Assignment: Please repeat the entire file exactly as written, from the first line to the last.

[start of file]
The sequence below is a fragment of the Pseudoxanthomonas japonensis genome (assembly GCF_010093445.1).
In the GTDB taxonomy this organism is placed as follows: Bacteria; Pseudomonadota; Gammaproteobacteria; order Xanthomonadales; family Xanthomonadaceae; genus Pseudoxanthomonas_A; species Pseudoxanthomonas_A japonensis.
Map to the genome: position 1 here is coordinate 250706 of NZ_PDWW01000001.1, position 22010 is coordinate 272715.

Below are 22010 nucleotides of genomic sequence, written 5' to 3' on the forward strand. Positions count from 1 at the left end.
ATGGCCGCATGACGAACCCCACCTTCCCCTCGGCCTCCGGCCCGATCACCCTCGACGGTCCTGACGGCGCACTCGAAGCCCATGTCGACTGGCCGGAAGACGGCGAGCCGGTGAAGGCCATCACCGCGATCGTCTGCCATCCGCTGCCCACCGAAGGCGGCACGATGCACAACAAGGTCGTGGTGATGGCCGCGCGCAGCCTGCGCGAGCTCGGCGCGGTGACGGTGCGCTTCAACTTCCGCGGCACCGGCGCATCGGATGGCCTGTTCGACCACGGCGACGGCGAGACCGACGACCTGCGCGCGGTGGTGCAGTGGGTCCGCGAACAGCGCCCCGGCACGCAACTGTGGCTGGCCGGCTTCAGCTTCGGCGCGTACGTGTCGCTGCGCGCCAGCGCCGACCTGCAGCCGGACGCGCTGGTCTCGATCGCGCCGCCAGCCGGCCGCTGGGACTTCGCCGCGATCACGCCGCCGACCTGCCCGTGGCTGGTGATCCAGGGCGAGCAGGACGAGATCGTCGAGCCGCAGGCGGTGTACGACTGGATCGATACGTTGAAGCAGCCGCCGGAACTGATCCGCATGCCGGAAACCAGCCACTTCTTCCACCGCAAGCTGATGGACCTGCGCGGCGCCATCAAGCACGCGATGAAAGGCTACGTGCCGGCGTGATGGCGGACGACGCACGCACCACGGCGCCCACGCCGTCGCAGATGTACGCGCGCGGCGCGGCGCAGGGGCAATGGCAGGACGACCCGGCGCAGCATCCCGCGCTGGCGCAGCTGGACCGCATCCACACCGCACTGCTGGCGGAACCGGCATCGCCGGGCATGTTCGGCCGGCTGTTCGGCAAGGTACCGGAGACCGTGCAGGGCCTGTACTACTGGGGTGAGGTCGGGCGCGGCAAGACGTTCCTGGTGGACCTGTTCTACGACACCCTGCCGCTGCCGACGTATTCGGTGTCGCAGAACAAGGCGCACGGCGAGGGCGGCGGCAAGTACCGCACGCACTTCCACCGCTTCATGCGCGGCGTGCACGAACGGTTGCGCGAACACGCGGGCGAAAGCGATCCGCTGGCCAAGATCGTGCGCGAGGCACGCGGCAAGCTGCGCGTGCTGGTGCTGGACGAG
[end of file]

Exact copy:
The sequence below is a fragment of the Pseudoxanthomonas japonensis genome (assembly GCF_010093445.1).
In the GTDB taxonomy this organism is placed as follows: Bacteria; Pseudomonadota; Gammaproteobacteria; order Xanthomonadales; family Xanthomonadaceae; genus Pseudoxanthomonas_A; species Pseudoxanthomonas_A japonensis.
Map to the genome: position 1 here is coordinate 250706 of NZ_PDWW01000001.1, position 22010 is coordinate 272715.

Below are 22010 nucleotides of genomic sequence, written 5' to 3' on the forward strand. Positions count from 1 at the left end.
ATGGCCGCATGACGAACCCCACCTTCCCCTCGGCCTCCGGCCCGATCACCCTCGACGGTCCTGACGGCGCACTCGAAGCCCATGTCGACTGGCCGGAAGACGGCGAGCCGGTGAAGGCCATCACCGCGATCGTCTGCCATCCGCTGCCCACCGAAGGCGGCACGATGCACAACAAGGTCGTGGTGATGGCCGCGCGCAGCCTGCGCGAGCTCGGCGCGGTGACGGTGCGCTTCAACTTCCGCGGCACCGGCGCATCGGATGGCCTGTTCGACCACGGCGACGGCGAGACCGACGACCTGCGCGCGGTGGTGCAGTGGGTCCGCGAACAGCGCCCCGGCACGCAACTGTGGCTGGCCGGCTTCAGCTTCGGCGCGTACGTGTCGCTGCGCGCCAGCGCCGACCTGCAGCCGGACGCGCTGGTCTCGATCGCGCCGCCAGCCGGCCGCTGGGACTTCGCCGCGATCACGCCGCCGACCTGCCCGTGGCTGGTGATCCAGGGCGAGCAGGACGAGATCGTCGAGCCGCAGGCGGTGTACGACTGGATCGATACGTTGAAGCAGCCGCCGGAACTGATCCGCATGCCGGAAACCAGCCACTTCTTCCACCGCAAGCTGATGGACCTGCGCGGCGCCATCAAGCACGCGATGAAAGGCTACGTGCCGGCGTGATGGCGGACGACGCACGCACCACGGCGCCCACGCCGTCGCAGATGTACGCGCGCGGCGCGGCGCAGGGGCAATGGCAGGACGACCCGGCGCAGCATCCCGCGCTGGCGCAGCTGGACCGCATCCACACCGCACTGCTGGCGGAACCGGCATCGCCGGGCATGTTCGGCCGGCTGTTCGGCAAGGTACCGGAGACCGTGCAGGGCCTGTACTACTGGGGTGAGGTCGGGCGCGGCAAGACGTTCCTGGTGGACCTGTTCTACGACACCCTGCCGCTGCCGACGTATTCGGTGTCGCAGAACAAGGCGCACGGCGAGGGCGGCGGCAAGTACCGCACGCACTTCCACCGCTTCATGCGCGGCGTGCACGAACGGTTGCGCGAACACGCGGGCGAAAGCGATCCGCTGGCCAAGATCGTGCGCGAGGCACGCGGCAAGCTGCGCGTGCTGGTGCTGGACGAG